Productivity Commission recognises need to end unfair No Grounds evictions

Published on 25/09/2019

Productivity Commission graphic
Graphic from the Productivity Commission Report, Vulnerable Private Renters: Evidence and Options, available at

The Productivity Commission today released a report on vulnerable renters in the private market, concluding that removing unfair no grounds evictions from our renting laws is needed to better protect low income and other vulnerable renters.

Introducing longer notice periods for all landlord-initiated, ‘no fault’ evictions was also suggested by the Commission. Longer notice periods before eviction, they noted, would help soften the impact of forced moves and allow renters more time to find a suitable new home close to work and schools, and more time to save towards moving costs.

“We are really pleased to see the Productivity Commission’s research confirms the benefits of changing our renting laws to end unfair no grounds evictions,” said Leo Patterson Ross, Senior Policy Officer for the Tenants’ Union of NSW.

“We hear from renters all the time who are facing a no grounds eviction because they asked for repairs, or pushed back against a rent increase, or even for discrimination.”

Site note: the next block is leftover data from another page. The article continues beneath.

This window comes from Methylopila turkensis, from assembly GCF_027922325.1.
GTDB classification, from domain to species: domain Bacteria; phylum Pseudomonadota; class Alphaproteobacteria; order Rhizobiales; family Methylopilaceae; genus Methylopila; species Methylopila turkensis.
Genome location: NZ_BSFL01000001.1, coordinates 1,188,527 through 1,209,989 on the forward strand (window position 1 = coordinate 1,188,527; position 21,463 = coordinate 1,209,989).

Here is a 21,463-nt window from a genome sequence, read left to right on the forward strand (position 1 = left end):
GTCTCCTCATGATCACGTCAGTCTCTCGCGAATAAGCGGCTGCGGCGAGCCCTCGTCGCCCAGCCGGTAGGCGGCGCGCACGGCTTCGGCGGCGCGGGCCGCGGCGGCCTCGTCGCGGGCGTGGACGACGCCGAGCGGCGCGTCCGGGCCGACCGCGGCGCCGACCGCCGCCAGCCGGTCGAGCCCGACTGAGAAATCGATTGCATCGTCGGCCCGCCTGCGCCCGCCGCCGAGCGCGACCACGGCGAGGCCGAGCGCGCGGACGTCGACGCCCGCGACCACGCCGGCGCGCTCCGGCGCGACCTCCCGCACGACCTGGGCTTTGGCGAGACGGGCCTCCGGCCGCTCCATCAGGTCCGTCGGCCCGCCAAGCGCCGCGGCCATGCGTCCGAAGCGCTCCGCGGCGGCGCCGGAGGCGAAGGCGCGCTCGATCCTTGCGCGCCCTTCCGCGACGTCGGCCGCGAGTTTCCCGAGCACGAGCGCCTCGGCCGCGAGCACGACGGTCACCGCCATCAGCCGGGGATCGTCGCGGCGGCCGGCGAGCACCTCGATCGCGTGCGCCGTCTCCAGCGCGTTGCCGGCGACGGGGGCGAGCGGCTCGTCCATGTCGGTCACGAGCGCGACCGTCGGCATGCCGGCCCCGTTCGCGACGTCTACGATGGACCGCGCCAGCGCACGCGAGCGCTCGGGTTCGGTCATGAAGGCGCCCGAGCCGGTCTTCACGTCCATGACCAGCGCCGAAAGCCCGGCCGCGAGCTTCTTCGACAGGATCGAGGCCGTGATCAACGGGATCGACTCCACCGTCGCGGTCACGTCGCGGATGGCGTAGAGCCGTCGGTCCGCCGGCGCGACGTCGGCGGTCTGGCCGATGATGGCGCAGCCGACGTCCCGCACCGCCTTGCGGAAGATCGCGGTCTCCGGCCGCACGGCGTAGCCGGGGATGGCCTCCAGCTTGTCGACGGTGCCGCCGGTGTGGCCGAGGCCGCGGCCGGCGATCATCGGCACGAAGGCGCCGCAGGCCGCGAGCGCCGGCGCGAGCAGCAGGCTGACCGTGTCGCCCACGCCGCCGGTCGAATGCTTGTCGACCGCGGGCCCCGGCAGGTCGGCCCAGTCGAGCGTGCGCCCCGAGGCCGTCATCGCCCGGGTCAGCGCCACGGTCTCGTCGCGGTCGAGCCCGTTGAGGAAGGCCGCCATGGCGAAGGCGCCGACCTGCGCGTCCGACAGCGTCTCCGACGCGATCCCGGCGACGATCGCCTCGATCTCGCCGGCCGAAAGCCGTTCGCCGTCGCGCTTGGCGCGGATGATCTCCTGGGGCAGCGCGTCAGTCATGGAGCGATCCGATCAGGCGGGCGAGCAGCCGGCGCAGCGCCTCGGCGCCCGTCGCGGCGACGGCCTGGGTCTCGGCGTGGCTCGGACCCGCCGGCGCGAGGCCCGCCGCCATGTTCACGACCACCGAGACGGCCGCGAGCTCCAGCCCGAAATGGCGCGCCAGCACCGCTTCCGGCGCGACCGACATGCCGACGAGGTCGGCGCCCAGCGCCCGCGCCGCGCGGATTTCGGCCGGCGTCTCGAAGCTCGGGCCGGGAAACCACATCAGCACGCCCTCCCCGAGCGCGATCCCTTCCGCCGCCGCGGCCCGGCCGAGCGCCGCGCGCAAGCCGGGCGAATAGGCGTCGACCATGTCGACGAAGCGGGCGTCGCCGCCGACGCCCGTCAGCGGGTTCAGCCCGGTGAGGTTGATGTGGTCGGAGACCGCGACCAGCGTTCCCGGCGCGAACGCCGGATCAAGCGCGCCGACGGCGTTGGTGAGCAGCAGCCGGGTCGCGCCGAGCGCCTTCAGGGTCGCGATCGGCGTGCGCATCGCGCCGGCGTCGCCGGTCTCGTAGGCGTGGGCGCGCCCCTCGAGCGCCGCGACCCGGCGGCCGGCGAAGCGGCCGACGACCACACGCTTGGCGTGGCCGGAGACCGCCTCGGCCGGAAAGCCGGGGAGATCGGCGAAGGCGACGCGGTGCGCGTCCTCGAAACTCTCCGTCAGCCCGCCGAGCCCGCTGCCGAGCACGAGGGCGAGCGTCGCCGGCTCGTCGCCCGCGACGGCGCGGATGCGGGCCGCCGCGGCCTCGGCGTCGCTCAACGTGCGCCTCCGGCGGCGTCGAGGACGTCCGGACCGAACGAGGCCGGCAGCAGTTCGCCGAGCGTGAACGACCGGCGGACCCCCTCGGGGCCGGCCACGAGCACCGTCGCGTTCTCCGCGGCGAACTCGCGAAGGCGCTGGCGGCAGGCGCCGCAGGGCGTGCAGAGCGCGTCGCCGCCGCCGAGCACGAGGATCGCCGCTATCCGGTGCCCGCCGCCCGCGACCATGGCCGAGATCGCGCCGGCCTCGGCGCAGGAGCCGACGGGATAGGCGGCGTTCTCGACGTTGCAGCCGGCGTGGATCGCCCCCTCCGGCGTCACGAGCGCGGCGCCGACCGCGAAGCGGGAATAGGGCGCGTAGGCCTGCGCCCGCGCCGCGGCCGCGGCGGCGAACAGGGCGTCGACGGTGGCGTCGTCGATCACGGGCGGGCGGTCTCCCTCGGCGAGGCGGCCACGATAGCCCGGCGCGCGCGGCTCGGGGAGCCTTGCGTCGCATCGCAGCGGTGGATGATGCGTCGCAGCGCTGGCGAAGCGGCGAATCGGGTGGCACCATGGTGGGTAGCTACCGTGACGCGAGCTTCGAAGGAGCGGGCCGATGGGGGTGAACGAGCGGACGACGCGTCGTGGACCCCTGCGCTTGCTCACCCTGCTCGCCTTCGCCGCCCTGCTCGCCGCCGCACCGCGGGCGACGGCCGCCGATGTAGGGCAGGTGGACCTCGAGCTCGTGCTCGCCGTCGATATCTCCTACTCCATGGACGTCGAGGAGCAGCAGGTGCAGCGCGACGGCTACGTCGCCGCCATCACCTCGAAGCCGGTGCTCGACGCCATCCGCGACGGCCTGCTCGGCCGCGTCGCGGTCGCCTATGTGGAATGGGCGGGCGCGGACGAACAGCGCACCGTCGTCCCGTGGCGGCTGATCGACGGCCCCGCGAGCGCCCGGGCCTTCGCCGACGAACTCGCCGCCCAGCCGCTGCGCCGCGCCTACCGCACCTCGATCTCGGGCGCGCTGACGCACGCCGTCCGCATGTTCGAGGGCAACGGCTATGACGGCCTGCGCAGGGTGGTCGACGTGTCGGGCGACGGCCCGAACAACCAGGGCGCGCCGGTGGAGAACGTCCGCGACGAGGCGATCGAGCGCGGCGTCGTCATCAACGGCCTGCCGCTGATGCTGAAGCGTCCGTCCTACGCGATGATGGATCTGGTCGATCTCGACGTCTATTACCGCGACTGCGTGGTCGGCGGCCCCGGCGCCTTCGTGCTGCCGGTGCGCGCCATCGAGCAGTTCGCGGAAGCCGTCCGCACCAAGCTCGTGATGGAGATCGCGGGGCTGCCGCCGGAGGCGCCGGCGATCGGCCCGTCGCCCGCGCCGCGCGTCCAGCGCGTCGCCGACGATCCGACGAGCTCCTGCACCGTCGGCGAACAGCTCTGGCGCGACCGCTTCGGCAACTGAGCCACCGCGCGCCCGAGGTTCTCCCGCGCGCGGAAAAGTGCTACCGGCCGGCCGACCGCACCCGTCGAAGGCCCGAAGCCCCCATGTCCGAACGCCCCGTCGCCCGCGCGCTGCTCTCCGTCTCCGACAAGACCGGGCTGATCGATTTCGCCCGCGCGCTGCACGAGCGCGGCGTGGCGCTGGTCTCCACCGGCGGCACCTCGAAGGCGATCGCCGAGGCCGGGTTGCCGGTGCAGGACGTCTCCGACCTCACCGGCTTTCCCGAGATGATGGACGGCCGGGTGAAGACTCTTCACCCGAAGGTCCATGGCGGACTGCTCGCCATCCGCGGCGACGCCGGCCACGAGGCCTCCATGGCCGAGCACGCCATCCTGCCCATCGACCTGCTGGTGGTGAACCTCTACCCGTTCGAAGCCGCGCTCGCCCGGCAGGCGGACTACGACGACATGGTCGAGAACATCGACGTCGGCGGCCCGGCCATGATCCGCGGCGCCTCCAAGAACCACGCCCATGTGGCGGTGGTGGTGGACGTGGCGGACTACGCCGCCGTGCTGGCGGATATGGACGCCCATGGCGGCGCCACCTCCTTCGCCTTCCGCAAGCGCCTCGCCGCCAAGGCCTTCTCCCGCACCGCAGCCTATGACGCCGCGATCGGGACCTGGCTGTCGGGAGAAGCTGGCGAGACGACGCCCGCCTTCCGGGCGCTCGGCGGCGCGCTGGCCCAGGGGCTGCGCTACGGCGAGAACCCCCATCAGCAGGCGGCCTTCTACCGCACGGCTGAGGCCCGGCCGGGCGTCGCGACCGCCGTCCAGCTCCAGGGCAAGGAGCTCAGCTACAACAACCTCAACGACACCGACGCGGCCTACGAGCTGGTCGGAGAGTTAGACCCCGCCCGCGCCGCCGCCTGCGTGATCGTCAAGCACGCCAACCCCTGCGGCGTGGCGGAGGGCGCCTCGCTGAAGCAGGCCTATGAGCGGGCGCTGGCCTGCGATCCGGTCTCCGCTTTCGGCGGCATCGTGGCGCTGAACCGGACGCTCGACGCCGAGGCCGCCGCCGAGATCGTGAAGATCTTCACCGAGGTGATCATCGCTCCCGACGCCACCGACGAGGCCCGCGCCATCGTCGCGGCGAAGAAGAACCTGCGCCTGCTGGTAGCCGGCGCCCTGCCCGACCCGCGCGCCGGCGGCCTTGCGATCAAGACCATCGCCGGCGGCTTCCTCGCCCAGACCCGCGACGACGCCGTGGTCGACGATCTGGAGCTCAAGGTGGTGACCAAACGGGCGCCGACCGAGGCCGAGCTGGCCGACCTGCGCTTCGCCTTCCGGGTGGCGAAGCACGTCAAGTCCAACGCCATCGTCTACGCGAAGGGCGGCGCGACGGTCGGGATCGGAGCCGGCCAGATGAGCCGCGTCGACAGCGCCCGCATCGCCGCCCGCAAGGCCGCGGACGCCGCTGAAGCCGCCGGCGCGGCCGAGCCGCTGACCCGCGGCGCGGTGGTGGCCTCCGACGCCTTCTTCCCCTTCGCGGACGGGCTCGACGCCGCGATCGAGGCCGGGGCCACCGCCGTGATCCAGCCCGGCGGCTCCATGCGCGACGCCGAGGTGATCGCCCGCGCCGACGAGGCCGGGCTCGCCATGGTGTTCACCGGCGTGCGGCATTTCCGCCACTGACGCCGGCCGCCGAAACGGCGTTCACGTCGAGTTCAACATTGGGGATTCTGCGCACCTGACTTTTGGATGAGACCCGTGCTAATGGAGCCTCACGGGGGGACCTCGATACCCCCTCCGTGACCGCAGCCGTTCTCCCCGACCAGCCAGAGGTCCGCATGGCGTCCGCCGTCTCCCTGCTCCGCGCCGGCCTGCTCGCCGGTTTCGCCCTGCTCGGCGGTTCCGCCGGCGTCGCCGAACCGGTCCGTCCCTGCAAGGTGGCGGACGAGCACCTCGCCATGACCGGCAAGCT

Three quarters of those that we surveyed in our report Lives Turned Upside Down hold back from asserting a right, especially around repairs, because they are worried about the possibility of eviction. This speaks clearly to the unfair balance of power between landlord and tenant that the Productivity Commission report helpfully identifies.

The Tenants’ Union NSW is writing today to Minister Kevin Anderson offering a briefing on the findings of the report in the NSW context and opportunities for NSW Government to respond.  

Further and fuller analysis of the findings of the Productivity Commission’s report Vulnerable Private Renters: Evidence and Options will be available soon on the Tenants’ Union blog.